different pace.

(END VIDEO CLIP)

MATTHEWS: Biden also said there was no doubt there was no Hollywood
moment, so-called, before Beau`s death when in Beau`s final hours, he asked
his father to -- not (sic) to run.

We`ll be right back.

(COMMERCIAL BREAK)

MATTHEWS: Welcome back to HARDBALL. I love that song.

From front-runner to freefall, Jeb Bush this weekend faced questions
that his presidential campaign is falling apart.

(BEGIN VIDEO CLIP)

UNIDENTIFIED MALE: (INAUDIBLE) campaign`s already started and Bush is
falling apart and may not even (INAUDIBLE)

JEB BUSH (R-FL), FMR. GOV., PRESIDENTIAL CANDIDATE: Blah, blah, blah,
blah.

UNIDENTIFIED MALE: What`s your -- you know what they`re saying...

(END VIDEO CLIP)

MATTHEWS: Well, blah candidates shouldn`t say "Blah, blah, blah."

Bush huddled with his family this weekend and his richest donors down
in Houston in an attempt to resuscitate the campaign. But catch this. One
supporter at the meeting, an insider, told Politico, quote, "The patient is
either in intensive care or being put into hospice, and we`re going to see
a slow death." What a terrible thing to say if you`re an insider in the
Bush operation.

Well, this weekend, during a town hall with South Carolina senator Tim
Scott, as you just saw, Bush publicly fumed about the state of the race and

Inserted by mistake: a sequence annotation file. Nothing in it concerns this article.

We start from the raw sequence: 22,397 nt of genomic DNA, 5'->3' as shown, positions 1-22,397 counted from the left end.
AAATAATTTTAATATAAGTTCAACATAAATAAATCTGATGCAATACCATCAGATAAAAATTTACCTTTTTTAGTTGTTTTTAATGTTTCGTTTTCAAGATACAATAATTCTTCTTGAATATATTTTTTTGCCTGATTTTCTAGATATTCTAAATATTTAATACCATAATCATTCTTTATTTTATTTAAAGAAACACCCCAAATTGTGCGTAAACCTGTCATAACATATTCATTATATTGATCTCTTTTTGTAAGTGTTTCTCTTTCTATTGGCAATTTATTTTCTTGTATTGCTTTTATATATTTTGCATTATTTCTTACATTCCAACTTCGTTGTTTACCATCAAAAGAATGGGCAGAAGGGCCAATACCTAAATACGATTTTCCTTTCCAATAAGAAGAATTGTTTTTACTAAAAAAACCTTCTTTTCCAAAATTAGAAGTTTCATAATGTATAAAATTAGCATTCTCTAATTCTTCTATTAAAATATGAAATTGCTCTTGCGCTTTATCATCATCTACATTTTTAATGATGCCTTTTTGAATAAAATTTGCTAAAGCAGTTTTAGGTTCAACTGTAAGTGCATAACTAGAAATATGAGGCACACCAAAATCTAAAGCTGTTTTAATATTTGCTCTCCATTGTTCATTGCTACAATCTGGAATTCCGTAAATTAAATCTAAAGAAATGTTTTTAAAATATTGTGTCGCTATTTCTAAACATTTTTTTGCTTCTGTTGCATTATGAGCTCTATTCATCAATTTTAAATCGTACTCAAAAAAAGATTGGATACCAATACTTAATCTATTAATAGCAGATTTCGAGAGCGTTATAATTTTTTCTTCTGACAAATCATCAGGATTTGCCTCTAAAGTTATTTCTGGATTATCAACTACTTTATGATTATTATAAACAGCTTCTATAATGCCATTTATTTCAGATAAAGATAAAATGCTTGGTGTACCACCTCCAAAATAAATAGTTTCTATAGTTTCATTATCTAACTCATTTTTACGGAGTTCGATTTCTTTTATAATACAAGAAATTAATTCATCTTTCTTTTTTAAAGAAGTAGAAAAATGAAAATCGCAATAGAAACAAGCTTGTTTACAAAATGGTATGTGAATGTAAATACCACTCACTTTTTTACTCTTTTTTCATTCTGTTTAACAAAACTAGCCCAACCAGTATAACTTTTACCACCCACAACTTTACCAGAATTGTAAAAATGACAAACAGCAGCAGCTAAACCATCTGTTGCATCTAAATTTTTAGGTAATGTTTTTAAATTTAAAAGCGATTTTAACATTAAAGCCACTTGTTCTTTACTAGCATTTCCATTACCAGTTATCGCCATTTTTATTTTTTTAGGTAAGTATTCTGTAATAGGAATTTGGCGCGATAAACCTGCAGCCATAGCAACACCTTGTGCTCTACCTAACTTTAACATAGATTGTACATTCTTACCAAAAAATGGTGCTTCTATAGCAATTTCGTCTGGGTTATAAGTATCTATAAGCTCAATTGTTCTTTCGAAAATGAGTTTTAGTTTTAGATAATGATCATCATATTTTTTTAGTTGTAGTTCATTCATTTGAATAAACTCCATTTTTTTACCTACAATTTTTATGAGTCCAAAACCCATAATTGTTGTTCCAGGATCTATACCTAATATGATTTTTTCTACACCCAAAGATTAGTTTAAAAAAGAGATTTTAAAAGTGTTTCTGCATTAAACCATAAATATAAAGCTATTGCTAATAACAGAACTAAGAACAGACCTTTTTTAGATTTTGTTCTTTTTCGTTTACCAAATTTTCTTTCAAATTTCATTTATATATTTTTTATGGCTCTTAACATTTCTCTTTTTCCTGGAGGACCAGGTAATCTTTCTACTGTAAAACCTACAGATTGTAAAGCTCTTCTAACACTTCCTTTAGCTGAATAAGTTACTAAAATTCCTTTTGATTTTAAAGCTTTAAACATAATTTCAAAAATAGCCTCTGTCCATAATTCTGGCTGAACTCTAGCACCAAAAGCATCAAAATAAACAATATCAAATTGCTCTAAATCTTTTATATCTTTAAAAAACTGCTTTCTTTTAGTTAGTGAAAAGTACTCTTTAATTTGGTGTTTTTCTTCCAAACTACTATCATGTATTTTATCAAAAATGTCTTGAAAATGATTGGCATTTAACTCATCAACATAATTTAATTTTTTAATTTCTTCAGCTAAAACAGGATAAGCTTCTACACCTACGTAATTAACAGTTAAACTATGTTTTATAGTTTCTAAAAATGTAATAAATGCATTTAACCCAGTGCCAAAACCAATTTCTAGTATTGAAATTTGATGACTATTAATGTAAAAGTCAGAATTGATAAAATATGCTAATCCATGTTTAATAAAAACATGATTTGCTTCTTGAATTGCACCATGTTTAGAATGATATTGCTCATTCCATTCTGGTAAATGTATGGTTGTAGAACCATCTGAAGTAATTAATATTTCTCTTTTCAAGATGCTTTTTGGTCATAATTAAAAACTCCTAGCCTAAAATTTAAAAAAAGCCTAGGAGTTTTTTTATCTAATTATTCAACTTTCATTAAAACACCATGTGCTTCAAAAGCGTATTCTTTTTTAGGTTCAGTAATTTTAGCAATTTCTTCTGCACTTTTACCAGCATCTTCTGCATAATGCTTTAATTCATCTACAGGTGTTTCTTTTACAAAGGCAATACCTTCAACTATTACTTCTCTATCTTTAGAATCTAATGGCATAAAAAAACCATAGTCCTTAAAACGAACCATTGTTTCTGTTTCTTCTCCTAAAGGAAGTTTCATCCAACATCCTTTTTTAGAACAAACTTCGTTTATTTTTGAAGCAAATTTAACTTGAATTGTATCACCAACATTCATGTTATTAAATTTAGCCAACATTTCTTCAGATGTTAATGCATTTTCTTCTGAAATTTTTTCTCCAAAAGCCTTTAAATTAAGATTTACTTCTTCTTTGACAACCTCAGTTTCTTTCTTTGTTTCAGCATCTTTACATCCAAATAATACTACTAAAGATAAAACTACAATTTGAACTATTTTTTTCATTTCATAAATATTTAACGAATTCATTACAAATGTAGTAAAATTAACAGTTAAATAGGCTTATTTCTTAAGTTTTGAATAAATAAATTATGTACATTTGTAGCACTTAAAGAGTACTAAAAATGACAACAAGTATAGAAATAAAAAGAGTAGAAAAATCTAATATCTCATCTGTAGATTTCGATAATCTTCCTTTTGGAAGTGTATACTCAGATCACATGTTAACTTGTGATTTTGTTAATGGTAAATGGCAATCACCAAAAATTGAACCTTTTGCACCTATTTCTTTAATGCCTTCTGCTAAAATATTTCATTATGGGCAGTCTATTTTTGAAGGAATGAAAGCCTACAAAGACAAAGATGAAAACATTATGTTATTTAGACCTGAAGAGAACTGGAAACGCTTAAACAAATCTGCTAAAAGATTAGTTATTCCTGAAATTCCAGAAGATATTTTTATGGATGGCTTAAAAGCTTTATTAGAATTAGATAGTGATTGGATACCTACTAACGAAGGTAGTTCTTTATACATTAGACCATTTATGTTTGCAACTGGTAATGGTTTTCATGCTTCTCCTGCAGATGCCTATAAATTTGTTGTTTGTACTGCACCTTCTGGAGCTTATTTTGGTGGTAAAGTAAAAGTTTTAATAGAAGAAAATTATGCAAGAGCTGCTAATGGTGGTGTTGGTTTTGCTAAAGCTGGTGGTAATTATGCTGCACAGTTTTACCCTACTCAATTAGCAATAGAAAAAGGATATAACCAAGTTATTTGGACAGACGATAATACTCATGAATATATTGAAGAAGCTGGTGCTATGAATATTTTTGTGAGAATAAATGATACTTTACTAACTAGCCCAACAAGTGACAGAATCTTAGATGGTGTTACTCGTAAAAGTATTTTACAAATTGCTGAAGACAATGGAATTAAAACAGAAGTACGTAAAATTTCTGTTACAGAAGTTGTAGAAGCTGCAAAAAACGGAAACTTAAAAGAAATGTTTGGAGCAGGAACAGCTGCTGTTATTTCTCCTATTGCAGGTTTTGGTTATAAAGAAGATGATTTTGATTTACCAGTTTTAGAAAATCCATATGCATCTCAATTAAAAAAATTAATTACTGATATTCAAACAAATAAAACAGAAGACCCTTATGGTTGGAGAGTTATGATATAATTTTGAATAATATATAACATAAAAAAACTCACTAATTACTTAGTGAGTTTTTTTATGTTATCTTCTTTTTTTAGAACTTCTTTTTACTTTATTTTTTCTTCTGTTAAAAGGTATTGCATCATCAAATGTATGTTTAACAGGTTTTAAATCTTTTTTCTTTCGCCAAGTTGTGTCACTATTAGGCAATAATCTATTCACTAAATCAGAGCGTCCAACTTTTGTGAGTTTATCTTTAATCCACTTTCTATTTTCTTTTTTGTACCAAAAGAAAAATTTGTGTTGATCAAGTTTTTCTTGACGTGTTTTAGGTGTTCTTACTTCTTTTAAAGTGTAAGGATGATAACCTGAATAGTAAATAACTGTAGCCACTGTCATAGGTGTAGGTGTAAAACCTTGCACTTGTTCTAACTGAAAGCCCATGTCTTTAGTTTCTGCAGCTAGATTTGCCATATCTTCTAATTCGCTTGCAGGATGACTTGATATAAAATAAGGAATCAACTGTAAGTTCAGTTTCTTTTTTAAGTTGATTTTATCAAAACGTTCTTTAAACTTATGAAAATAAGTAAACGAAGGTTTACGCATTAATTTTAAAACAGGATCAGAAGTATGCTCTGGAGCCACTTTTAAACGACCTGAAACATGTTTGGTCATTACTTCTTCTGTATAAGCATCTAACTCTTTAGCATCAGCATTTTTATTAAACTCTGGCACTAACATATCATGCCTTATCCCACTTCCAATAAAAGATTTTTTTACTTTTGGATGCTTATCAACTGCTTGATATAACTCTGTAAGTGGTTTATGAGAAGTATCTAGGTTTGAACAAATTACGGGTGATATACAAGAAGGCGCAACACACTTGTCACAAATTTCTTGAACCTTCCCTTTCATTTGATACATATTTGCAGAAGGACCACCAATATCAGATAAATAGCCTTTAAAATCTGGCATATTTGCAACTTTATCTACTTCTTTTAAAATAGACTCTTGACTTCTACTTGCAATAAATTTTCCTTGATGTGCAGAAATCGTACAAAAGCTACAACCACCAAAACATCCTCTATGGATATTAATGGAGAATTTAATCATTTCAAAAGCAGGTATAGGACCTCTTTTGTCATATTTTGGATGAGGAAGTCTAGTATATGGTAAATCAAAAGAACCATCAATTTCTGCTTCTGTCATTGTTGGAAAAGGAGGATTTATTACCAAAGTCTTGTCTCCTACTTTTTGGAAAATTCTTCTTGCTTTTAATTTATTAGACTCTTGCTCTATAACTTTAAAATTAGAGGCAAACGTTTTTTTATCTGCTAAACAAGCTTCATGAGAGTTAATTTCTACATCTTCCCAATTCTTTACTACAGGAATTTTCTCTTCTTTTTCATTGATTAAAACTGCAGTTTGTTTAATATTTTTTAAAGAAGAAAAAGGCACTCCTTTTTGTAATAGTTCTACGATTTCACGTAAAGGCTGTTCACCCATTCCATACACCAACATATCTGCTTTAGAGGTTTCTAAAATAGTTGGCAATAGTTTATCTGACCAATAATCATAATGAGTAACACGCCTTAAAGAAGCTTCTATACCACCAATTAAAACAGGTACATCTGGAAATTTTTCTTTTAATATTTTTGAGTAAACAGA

Trump`s rise in it. At one point, Bush spoke about getting out of the race
entirely.

(BEGIN VIDEO CLIP)

UNIDENTIFIED MALE: How do you bring our country together and lead us
into the promised land?

BUSH: Well, I`m no Moses.

(LAUGHTER)

BUSH: Somehow, we`ve changed the whole dynamic about leadership,
where if you actually -- like I just did -- so that I think we need people
with a servant`s heart and servant leadership matters -- that`s a sign of
weakness. That`s just ridiculous. If you assume that people aren`t bad
people, you actually can re-weave kind of the web of civility. That`s not
a sign of weakness. That`s strength. If this election is about how we are
going to fight to get nothing done, then I don`t want anything -- I don`t
want any part of it.

I don`t want to be elected president to sit around and see gridlock
just become so dominant that people literally are in decline in their
lives. That is not my motivation. I got lot of really cool things that I
could do other than sit around being miserable listening to people demonize
me and me feeling compelled to demonize them. That is a joke. Elect Trump
if you want that.

(END VIDEO CLIP)

MATTHEWS: Boy, that`s a strange way to sit with your legs part apart.
I have never seen a guy sit like that. It`s like he`s riding a horse.